David Hawkes, Head of Tax in Adelaide at Grant Thornton, believes that the promotion and genuine support of diversity is a role for everyone — both men and women.
While real change is happening now, a focus on equity, and not just equality, is where we will begin to see real movement towards an even playing field.
“I was at a space industry panel discussion in Adelaide recently where there was a four-person panel of aeronautic engineers, space engineers and industry leaders, who were all females.
“I took a photo of it for my 10-year-old daughter, who is passionate about engineering and space, because I thought she would be excited that it was four women leading the discussion. I showed it to her and asked what she noticed about the photo. She couldn’t see or pick that it was an all-female panel.
“So I found it interesting that the mindset is shifting — a 10-year-old girl didn’t actually see anything special about four female leaders. To her, that’s just normal. It is great that the shift is happening but we can’t wait 15 to 20 years for those girls to become leaders for it to solidify. It needs to happen now,” he said.
To David, diversity drives huge benefits for everyone — businesses, clients and individuals.
“I like to be challenged. In the absence of diversity, we can become fairly linear in our thought process and maintain the status quo. So I think having people from all walks of life — from gender and sexuality, to ethnicity — opens up different perspectives and insights and perhaps changes the course that you would have otherwise taken.
“I think that the focus needs to be on equity rather than just equality. Furthering diversity in the workplace drives huge benefits for our business and our clients. To achieve that doesn’t mean that we treat everyone equally, it means we may need to treat them differently, at different times, to ensure equality.
David Hawkes, Partner - Grant Thornton Australia
“Equally important: diversity is not a threat to men, a sentiment you sometimes hear. The further we support diversity then the greater opportunities there will also be for men to achieve success. It is not about beating up men. It’s about elevating women,” he said.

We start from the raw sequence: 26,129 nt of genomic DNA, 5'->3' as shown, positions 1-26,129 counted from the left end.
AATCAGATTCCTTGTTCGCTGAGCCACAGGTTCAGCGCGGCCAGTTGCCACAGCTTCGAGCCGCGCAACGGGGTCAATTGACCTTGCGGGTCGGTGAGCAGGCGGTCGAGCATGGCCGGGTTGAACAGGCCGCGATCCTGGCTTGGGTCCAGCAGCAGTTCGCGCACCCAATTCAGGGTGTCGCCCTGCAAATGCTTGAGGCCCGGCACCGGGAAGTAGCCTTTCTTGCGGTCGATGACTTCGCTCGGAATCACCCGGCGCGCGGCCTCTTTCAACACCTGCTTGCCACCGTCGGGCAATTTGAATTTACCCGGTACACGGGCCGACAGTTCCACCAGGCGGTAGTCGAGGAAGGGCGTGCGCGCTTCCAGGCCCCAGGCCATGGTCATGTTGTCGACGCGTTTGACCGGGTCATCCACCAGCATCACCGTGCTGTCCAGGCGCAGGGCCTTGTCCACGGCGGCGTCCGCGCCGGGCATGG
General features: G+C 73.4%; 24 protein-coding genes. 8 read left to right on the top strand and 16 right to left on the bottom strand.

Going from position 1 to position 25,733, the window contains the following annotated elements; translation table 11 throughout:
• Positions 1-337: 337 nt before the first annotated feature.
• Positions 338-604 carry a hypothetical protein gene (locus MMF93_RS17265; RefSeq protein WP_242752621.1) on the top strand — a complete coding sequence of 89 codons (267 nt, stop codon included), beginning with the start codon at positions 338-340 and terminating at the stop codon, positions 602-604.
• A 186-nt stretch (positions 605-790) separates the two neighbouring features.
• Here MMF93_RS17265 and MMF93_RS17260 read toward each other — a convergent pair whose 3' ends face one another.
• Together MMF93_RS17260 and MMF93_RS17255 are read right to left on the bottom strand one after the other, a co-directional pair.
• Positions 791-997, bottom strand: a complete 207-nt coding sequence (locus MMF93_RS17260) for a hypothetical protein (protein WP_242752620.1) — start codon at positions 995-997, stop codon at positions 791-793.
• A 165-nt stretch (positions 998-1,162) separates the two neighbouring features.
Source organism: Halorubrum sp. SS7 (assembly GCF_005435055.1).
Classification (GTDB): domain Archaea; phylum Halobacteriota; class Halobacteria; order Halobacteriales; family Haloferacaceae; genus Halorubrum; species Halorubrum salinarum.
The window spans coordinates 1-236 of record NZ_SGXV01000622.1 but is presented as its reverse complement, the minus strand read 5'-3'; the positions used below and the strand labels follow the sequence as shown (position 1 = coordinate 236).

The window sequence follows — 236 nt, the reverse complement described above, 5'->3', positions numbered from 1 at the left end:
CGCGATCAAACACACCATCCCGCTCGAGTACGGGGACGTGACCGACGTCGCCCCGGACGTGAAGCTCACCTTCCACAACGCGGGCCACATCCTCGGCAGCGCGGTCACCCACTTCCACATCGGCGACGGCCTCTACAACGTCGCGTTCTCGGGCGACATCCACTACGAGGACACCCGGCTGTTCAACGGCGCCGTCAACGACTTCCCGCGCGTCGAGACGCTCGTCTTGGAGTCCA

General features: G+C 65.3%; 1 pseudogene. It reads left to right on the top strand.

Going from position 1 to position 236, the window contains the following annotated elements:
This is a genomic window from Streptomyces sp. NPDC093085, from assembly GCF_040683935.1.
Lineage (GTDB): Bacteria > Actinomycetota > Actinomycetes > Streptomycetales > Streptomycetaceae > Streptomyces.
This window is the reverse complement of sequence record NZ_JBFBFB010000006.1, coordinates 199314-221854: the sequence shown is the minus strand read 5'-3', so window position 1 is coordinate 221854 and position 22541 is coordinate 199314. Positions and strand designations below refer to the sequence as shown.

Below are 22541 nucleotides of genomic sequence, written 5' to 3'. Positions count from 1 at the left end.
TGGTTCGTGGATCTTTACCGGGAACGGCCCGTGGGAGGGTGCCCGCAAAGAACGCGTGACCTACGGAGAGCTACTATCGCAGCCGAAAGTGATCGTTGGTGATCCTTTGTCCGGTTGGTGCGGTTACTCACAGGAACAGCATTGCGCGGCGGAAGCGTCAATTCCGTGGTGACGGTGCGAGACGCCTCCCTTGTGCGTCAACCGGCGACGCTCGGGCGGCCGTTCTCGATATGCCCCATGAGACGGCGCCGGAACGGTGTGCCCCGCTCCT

David believes that open, honest conversation will help to continue to drive diversity and shift behaviours.
“The conversation around this is critical as well as modelling behaviour. A friend of mine in the UK is a member of HeForShe and wears a pin to show his support.
“He told me it has given him the visual license to speak up in meetings and ask ‘what does that mean’ from a gender perspective. He has formally committed to calling out behaviour that undermines diversity.
“It’s positive action that really resonated with me. Even though I don’t wear a pin — and you certainly don’t have to — I try to champion and support opportunities for all team members. It’s about encouraging other people to adopt more supportive behaviour and seeing it in action is important,” he said.
An important way of enabling diversity is flexible working, which, for David personally, required a mental shift.
“I work flexible hours to juggle my various family commitments. It took me a while to not feel guilty, but I feel real acceptance and support at all levels. Moreover, I hope that flexibility of this kind enables more female professionals to pursue both their career and personal goals.
“I think flexible work is really about juggling all aspects of your life, not just family commitments. Pursuing that balance allows other people to see what’s possible,” he said.
So, how do we maintain momentum? David sees men as a critical component to the success of diversity.